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Testing for Breast Cancer

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testing-for-breast-cancer-headerWho should get the BRCA test?

October is Breast Cancer Awareness month and the perfect time to make sure as moms you are doing all you can to take care of yourself. There has been plenty of talk about testing and what kind of testing is right to do depending on individual risk factors.

The BRCA test (to determine if a woman has the gene for breast cancer or ovarian cancer) has been talked about a lot in the news lately, but it’s not necessary for everyone.

We got the scoop from Dr. Adam Ofer, a leading women’s health physician who has spoken about this on the Today show and Access Hollywood Live, to find out just who should get the BRCA test.

When it comes to determining who should get the BRCA test, “guidelines are very specific and complex per NCCN [National Comprehensive Cancer Network],” says Dr. Ofer. That said, he notes that women can follow good generalizations to determine if they are among the women who should get the BRCA test.

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One significant risk factor for breast cancer is family history, and not just history of breast cancer, but others as well (see below). Since, according to Dr. Ofer, only 30 percent of women know their full family cancer history, he suggests brushing up on yours.

“This Thanksgiving, talk around the table about your family's cancer family history and write it down so you can bring it to your next health examination.” Okay, maybe not the first table conversation you can think of having, but an important one for sure. It’s imperative to go way back, too. Dr. Ofer says to consider all relatives up to the third degree, meaning, up to your great grandparents. And, if you think you are at risk, it’s a must to go to your physician or a genetic counselor.

General Guidelines for the BRCA Test

According to women’s health expert, Dr. Adam Ofer, these are guiding principles for who should be tested.

  • Early- as in someone in the family had or has cancer under the age of 50, particularly breast, ovarian, pancreatic or prostate cancers.
  • Multiple- This means that either one relative had or has more than one of the above cancers or that three or more relatives of any age had or has one of the above cancers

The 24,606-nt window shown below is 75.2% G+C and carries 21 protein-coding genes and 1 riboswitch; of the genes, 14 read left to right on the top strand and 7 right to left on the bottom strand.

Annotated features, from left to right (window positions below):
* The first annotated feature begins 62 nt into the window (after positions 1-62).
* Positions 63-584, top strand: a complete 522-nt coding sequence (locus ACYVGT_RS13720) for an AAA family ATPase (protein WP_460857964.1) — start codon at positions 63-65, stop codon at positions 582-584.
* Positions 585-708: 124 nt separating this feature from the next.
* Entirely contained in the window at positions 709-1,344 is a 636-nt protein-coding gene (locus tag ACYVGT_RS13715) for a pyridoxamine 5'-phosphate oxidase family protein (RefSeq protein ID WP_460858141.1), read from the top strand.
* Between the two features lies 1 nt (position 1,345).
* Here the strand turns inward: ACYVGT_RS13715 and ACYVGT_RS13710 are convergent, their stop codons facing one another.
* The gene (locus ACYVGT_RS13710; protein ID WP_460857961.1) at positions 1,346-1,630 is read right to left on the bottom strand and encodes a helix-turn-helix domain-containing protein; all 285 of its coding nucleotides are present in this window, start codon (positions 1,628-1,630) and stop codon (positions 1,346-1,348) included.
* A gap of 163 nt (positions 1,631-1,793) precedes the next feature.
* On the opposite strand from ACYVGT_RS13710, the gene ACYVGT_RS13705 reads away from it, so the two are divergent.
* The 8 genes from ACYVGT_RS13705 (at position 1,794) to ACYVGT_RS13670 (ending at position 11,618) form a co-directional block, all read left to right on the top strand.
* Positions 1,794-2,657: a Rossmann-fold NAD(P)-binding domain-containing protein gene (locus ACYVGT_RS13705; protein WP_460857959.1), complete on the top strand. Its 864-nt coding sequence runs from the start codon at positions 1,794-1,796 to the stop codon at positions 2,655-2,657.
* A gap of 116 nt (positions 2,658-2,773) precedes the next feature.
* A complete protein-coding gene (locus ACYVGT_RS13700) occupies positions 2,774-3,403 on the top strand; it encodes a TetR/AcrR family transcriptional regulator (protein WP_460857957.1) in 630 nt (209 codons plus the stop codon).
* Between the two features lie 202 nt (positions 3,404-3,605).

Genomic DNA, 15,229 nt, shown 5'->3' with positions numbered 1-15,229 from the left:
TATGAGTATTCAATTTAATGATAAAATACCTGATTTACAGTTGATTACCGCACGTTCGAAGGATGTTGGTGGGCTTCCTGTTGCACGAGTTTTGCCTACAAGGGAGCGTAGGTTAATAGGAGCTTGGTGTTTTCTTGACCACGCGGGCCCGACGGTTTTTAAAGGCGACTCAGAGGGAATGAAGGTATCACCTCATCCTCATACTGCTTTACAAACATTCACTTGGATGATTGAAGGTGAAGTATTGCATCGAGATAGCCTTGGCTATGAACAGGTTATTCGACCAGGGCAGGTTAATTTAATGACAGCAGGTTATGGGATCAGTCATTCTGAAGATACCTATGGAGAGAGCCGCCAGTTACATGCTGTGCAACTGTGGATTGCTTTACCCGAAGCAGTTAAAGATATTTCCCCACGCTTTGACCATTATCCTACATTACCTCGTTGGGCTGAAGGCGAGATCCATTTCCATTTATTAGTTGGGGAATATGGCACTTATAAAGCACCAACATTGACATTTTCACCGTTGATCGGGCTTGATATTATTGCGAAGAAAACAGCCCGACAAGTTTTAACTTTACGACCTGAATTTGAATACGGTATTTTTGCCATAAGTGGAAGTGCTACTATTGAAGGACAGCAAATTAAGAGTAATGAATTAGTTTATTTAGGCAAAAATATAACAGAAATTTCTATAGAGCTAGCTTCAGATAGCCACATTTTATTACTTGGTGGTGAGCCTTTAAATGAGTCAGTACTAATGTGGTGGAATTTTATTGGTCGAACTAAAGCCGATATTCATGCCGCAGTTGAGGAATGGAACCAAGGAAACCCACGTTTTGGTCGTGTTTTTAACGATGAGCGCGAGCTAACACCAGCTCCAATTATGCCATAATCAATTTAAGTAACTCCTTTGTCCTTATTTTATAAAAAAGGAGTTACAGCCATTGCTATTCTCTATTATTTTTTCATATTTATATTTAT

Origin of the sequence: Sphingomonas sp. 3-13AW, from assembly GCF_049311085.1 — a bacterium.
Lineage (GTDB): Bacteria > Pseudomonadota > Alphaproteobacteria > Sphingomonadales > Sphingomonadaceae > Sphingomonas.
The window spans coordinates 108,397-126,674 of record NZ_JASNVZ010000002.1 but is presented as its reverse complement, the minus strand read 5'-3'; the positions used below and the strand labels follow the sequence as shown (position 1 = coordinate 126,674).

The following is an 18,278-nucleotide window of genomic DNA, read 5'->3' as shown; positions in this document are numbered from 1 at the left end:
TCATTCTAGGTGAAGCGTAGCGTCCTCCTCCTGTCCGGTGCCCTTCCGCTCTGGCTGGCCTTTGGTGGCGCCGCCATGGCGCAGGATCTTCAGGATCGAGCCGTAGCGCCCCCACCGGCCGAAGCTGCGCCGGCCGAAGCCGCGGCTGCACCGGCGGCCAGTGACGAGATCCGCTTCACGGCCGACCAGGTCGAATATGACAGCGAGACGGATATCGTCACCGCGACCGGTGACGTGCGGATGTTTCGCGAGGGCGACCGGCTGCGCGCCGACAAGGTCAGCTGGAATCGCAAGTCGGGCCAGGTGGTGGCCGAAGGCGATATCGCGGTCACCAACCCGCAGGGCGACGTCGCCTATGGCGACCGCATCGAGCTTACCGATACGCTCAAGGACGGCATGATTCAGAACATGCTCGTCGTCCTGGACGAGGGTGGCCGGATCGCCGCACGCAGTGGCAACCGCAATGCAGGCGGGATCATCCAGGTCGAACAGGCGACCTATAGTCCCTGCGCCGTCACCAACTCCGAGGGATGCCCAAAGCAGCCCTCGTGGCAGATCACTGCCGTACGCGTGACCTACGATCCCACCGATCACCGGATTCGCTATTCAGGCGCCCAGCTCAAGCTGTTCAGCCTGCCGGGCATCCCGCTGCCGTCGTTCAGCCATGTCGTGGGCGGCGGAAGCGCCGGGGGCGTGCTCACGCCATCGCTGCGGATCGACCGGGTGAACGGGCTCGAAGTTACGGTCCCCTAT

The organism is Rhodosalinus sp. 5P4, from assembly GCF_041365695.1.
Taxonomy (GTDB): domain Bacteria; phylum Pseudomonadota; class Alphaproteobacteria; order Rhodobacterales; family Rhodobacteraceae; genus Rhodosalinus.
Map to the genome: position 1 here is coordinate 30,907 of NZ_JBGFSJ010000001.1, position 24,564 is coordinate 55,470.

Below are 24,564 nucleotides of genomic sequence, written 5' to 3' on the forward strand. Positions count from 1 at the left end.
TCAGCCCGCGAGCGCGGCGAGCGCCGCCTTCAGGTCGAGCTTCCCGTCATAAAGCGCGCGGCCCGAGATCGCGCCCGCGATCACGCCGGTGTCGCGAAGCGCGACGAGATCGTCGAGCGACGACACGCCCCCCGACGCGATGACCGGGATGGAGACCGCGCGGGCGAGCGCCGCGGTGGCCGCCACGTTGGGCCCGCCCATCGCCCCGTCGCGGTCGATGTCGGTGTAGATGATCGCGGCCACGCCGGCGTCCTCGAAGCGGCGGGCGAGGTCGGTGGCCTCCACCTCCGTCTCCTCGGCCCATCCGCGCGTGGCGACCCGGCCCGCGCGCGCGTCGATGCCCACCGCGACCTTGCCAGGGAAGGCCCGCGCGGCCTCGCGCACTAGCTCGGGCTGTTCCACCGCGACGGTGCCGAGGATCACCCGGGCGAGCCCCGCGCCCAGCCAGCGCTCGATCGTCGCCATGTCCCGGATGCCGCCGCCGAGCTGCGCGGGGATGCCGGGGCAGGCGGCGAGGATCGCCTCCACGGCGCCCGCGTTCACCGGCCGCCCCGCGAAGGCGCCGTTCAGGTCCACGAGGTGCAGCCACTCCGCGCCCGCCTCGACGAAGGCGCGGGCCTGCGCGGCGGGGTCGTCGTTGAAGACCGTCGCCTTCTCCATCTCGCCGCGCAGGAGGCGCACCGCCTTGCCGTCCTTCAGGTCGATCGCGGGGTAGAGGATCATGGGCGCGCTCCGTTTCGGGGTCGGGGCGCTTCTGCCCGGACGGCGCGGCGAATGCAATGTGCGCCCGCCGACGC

• Rare- Even just one relative with something rare should warrant consideration of testing, such as:
  • Any relative of your parents’ or grandparents’ generation with ovarian cancer (even if there is no breast cancer history in the family).
  • Any male in the family with breast cancer (general population risk of male breast cancer is 1/1,000, but with BRCA mutation it is 8 percent).
  • Triple negative breast cancer, especially under the age of 60 (this type of breast cancer is negative for three common receptors that are tested in the tumor—estrogen, progesterone and HERS—yet tends to be more aggressive).
  • Any relative with breast cancer under the age of 45, plus, people of Ashkenazi Jewish ethnicity (which is most Jewish people in the United States), have a 10-fold increased risk for carrying a BRCA gene (instead of 1/400-1/500 general population risk they have a 1/40 risk!). Therefore, the criteria for testing is very different for people of Jewish heritage. If you are Jewish and have just one relative (up to third degree) with breast cancer at any age, you and your family should be tested.

As we said, it might not be cancer history talk might not be the most scintillating conversation, but can definitely be a potentially lifesaving one. For the latest tips and info on women’s health, please Like Dr. Adam Ofer on Facebook at Facebook.com/DoctorAdamOfer or follow @DrAdamOfer on Twitter.

And for more info and info on women’s lifestyle and well being, check out poshmom.com.

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